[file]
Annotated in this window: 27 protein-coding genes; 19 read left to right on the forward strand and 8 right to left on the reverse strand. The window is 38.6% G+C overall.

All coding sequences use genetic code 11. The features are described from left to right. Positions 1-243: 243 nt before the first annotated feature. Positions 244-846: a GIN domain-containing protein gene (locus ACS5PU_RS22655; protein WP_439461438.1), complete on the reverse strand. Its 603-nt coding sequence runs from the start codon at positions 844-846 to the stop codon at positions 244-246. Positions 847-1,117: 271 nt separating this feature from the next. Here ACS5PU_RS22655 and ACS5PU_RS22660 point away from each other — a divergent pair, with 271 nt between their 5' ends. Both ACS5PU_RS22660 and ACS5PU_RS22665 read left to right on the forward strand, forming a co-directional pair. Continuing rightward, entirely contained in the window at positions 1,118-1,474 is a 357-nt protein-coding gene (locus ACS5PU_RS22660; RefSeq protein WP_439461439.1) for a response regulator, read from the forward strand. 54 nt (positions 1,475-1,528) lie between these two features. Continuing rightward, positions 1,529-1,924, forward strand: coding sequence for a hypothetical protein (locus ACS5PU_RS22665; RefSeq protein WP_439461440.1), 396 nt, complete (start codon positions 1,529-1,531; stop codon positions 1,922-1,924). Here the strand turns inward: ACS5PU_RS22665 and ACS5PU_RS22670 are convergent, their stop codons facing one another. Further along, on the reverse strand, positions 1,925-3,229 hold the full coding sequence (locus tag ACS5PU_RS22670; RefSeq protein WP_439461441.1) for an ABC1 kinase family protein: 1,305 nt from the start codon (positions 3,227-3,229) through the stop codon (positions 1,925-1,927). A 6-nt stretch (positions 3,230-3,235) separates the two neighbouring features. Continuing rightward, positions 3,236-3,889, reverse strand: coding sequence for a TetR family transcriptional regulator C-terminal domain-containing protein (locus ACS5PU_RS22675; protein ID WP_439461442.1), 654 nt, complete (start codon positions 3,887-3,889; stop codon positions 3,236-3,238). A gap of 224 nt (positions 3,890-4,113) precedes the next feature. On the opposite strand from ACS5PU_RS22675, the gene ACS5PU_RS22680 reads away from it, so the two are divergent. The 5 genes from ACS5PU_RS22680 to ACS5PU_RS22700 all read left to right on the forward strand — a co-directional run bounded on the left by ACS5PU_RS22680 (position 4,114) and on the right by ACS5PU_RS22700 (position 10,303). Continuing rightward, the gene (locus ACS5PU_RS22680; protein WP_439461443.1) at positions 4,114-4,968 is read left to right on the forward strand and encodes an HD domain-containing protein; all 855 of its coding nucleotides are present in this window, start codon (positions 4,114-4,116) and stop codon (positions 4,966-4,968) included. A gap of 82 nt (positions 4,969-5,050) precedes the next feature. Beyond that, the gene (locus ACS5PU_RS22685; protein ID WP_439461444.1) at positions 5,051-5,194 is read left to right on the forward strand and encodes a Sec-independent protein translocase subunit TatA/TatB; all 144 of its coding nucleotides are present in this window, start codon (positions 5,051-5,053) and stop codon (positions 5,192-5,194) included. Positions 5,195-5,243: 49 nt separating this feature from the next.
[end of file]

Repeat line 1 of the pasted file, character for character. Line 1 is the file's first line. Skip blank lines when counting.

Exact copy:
Annotated in this window: 27 protein-coding genes; 19 read left to right on the forward strand and 8 right to left on the reverse strand. The window is 38.6% G+C overall.